What does Hebrews 7:1 mean?
ESV: For this Melchizedek, king of Salem, priest of the Most High God, met Abraham returning from the slaughter of the kings and blessed him,
NIV: This Melchizedek was king of Salem and priest of God Most High. He met Abraham returning from the defeat of the kings and blessed him,
NASB: For this Melchizedek, king of Salem, priest of the Most High God, who met Abraham as he was returning from the slaughter of the kings and blessed him,
CSB: For this Melchizedek, king of Salem, priest of God Most High, met Abraham and blessed him as he returned from defeating the kings,
NLT: This Melchizedek was king of the city of Salem and also a priest of God Most High. When Abraham was returning home after winning a great battle against the kings, Melchizedek met him and blessed him.
KJV: For this Melchizedek, king of Salem, priest of the most high God, who met Abraham returning from the slaughter of the kings, and blessed him;
NKJV: For this Melchizedek, king of Salem, priest of the Most High God, who met Abraham returning from the slaughter of the kings and blessed him,
Verse Commentary:
The writer of Hebrews has just completed a warning about the danger of faithlessness. Returning to the main theme, this chapter begins a long, connected study of the figure of Melchizedek, whom the author had spoken of earlier. The explanation which starts here will run through the early verses of chapter 10, though it will cover several different topics along the way. The overall point is that Jesus Christ, as High Priest, is superior to the figures of Abraham, or the Old Testament priests.

Melchizedek is a figure who met with Abraham after his rescue of Lot, a story found in Genesis 14:14–24. In that encounter, Melchizedek gave Abraham a blessing along with bread and wine, and Abraham honored Melchizedek with a tithe. Interestingly, also at this meeting was the king of Sodom, with whom Abraham refused to trade. In the context of Abraham's story, this moment proved Abraham's willingness to honor God, and to reject wickedness, whatever the cost.

The writer of Hebrews will use this figure of Melchizedek to explain important aspects of the gospel. To begin with, the author seeks to prove that Melchizedek is "greater" than Abraham, since Abraham paid him a tithe. These verses will also point out that Melchizedek is given no genealogy in Scripture, setting up a useful analogy to both Jesus Christ and to His role as our High Priest.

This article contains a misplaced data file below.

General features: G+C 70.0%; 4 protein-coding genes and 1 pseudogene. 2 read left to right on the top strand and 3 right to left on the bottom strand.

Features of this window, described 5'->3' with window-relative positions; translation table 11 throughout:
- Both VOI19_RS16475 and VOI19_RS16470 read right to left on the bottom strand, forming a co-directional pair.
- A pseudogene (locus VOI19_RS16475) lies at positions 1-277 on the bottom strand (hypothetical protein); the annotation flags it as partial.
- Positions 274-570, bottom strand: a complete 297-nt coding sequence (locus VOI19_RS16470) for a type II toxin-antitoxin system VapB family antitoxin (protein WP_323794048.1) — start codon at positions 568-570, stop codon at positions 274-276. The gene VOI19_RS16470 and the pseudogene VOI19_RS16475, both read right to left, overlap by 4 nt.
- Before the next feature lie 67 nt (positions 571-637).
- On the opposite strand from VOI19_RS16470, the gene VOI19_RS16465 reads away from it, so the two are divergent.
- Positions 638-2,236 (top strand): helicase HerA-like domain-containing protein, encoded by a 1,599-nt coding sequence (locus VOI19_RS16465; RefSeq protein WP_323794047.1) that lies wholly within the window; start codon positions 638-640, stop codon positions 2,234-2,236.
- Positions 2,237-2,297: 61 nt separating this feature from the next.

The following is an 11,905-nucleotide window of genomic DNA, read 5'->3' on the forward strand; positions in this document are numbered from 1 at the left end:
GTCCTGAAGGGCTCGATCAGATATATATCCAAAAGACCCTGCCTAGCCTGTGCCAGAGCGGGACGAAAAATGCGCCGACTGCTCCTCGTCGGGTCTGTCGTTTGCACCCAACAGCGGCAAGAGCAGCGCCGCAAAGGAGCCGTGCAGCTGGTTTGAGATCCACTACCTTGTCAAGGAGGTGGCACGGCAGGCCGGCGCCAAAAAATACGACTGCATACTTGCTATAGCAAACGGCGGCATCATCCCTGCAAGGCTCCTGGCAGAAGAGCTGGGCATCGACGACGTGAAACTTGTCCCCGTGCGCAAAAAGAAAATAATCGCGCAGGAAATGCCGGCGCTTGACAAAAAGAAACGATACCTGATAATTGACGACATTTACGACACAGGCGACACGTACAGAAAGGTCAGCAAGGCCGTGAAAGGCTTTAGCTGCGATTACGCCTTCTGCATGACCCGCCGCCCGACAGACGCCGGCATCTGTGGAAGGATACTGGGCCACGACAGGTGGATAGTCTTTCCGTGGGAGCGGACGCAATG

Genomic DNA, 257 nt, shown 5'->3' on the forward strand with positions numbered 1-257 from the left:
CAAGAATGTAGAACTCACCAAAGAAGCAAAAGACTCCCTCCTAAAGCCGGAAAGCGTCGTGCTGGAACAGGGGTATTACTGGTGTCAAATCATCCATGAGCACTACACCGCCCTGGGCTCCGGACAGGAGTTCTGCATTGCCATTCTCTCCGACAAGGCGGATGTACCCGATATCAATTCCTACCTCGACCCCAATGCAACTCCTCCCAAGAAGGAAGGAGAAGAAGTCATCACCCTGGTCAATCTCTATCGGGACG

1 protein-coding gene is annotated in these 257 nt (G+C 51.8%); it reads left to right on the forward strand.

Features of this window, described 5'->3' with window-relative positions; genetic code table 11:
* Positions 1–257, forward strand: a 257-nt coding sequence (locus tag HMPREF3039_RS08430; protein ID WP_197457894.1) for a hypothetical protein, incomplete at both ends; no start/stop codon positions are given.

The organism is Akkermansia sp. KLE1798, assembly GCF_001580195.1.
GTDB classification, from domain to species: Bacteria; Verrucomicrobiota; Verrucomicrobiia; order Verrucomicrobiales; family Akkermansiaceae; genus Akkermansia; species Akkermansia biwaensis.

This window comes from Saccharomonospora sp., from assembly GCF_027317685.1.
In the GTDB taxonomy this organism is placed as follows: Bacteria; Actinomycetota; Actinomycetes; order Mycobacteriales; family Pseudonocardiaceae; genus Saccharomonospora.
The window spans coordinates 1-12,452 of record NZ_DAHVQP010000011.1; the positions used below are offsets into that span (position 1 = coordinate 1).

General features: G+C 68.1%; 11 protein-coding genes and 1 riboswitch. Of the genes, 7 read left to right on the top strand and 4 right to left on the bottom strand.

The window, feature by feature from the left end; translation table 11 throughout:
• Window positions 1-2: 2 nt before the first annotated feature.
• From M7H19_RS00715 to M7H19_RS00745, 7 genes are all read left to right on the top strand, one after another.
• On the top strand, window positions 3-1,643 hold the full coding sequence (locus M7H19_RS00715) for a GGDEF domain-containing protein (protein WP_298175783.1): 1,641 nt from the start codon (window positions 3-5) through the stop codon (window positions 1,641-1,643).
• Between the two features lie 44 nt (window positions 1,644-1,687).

Verse Context:
Hebrews 7:1–10 introduces the author's central argument about the superiority of Jesus Christ. Melchizedek, a figure from the story of Abraham in the Old Testament, is the main evidence used. In this segment, the author shows how Melchizedek was superior to Abraham, since Abraham paid him tithes. This has implications for the priesthood of Melchizedek, as well as the priesthood of the Old Testament. Next, the author will show how the priesthood of Jesus, symbolized by Melchizedek, is superior to that of the Levitical law.
Chapter Summary:
When Abraham met with Melchizedek in the Old Testament, he honored him with tithes. This shows that Abraham recognized Melchizedek's superiority. Since the Old Covenant was flawed—based on limited priests and limited sacrifices—it is inferior to the priesthood of Melchizedek, which is unending. Jesus Christ fulfills God's promise to establish a priest ''forever'' in a way which perfectly meets our needs.
Chapter Context:
Chapters 5 and 6 detoured from the main theme in order to present a warning about faithlessness and apostasy. Chapter 7 returns to the topic of Melchizedek, who represents a mysterious but important moment in Old Testament history. Here, the author will show how Melchizedek was superior to Abraham, and that Melchizedek's priesthood is superior to the priesthood of Aaron. This leads into the next chapters, which show how Jesus Christ perfectly fulfills our salvation in ways which the Old Covenant cannot.
Book Summary:
The book of Hebrews is meant to challenge, encourage, and empower Christian believers. According to this letter, Jesus Christ is superior to all other prophets and all other claims to truth. Since God has given us Christ, we ought to listen to what He says and not move backwards. The consequences of ignoring God are dire. Hebrews is important for drawing on many portions of the Old Testament in making a case that Christ is the ultimate and perfect expression of God's plan for mankind. This book presents some tough ideas about the Christian faith, a fact the author makes specific note of.
Accessed 6/22/2024 6:25:20 PM
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